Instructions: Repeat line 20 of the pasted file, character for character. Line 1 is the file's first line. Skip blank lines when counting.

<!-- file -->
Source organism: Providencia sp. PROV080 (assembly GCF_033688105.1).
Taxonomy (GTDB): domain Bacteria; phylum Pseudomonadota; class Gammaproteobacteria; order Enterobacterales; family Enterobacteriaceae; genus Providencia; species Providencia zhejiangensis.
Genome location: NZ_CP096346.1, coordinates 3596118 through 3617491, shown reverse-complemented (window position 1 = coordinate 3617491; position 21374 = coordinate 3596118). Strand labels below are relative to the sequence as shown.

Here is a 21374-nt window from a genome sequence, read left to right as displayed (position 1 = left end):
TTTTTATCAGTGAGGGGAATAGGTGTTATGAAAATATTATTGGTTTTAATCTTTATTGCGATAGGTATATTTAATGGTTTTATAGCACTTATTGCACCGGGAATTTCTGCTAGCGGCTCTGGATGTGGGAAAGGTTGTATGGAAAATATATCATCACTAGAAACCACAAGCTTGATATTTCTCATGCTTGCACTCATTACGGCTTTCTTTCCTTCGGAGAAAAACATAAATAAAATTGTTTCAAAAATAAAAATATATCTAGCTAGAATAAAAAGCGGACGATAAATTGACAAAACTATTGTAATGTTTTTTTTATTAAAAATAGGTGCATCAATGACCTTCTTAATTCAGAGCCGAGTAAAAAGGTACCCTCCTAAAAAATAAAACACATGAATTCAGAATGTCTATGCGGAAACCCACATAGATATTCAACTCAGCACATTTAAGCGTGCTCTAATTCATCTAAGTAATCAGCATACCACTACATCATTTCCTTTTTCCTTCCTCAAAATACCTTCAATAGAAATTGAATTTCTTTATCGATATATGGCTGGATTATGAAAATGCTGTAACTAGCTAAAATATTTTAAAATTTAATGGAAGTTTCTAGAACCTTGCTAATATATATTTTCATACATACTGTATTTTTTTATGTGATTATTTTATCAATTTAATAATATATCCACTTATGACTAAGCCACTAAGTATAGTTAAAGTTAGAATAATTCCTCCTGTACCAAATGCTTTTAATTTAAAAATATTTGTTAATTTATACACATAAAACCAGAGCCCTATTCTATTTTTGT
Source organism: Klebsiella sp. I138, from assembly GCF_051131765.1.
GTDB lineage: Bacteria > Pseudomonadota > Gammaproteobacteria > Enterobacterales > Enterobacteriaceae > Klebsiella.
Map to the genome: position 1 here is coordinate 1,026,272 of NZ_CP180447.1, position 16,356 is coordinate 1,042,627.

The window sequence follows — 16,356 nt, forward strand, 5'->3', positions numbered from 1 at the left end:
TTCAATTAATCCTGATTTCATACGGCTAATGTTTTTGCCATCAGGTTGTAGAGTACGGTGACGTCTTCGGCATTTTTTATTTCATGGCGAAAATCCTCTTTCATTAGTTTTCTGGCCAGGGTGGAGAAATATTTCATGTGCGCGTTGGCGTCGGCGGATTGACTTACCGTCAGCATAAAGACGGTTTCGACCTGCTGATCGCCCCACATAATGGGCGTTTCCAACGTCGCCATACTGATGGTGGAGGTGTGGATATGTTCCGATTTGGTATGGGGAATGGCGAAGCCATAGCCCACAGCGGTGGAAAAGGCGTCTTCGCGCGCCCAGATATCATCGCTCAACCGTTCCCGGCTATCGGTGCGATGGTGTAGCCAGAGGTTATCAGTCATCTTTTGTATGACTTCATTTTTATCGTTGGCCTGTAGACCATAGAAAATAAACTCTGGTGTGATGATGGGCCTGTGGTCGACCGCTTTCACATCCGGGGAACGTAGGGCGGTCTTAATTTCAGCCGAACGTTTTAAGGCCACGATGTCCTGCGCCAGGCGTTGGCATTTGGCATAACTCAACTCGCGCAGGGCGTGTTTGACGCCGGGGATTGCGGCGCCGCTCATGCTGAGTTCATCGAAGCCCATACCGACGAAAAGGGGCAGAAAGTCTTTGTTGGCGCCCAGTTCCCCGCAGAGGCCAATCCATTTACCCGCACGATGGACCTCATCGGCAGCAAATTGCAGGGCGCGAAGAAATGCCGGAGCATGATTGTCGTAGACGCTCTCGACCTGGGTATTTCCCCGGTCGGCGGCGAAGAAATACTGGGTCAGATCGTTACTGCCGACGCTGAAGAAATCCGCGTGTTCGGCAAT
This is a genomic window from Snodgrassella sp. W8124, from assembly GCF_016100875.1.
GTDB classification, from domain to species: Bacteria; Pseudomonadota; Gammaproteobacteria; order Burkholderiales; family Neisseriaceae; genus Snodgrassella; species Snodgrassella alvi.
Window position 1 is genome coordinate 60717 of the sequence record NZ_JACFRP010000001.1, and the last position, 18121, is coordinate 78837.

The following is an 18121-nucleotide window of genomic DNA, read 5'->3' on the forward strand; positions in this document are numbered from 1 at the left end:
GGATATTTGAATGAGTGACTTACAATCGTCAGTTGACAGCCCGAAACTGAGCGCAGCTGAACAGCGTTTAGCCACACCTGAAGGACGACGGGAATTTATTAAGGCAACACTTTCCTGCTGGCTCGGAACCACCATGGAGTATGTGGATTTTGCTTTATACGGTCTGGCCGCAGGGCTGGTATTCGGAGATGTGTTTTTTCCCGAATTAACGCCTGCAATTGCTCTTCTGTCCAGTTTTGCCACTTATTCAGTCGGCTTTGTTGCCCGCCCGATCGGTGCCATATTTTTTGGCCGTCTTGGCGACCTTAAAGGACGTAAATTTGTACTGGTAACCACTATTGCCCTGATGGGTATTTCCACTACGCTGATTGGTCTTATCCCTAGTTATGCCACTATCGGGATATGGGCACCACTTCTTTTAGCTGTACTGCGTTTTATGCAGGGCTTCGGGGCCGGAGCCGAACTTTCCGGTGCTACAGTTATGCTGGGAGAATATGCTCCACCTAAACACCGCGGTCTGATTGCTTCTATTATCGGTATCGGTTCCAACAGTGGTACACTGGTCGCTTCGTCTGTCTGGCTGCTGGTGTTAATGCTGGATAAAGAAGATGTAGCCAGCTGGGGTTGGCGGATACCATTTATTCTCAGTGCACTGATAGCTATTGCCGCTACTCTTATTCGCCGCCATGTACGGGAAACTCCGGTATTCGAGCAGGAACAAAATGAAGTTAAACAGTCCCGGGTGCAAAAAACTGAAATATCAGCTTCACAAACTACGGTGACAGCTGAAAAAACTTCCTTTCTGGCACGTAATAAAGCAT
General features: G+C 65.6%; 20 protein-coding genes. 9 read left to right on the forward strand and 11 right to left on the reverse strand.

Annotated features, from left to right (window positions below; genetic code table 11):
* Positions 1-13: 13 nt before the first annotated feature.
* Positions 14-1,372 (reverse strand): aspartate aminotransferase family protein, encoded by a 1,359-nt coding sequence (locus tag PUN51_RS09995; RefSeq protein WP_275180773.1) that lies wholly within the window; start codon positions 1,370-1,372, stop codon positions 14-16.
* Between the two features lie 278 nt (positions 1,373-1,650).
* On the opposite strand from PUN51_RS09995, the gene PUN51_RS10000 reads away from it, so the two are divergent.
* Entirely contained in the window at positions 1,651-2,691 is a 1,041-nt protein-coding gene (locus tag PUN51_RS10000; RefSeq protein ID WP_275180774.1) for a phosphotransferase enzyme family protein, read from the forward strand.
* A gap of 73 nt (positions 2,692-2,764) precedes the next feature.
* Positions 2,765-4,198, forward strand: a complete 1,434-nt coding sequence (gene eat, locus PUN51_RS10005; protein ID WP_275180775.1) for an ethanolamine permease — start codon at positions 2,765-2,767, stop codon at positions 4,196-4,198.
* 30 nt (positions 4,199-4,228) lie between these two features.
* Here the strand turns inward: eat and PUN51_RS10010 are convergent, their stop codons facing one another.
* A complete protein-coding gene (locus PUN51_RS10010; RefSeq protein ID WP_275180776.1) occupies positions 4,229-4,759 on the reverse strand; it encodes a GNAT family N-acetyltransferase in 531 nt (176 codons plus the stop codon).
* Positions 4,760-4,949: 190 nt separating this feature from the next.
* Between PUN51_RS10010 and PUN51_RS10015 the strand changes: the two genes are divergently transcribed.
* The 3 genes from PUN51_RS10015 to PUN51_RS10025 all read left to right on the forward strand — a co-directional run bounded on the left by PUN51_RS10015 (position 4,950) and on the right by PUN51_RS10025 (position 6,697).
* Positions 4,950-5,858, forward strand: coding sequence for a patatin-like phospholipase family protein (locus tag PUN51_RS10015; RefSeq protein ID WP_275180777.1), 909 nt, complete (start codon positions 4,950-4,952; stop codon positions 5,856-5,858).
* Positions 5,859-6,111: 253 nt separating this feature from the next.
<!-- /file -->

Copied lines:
* Between the two features lie 278 nt (positions 1,373-1,650).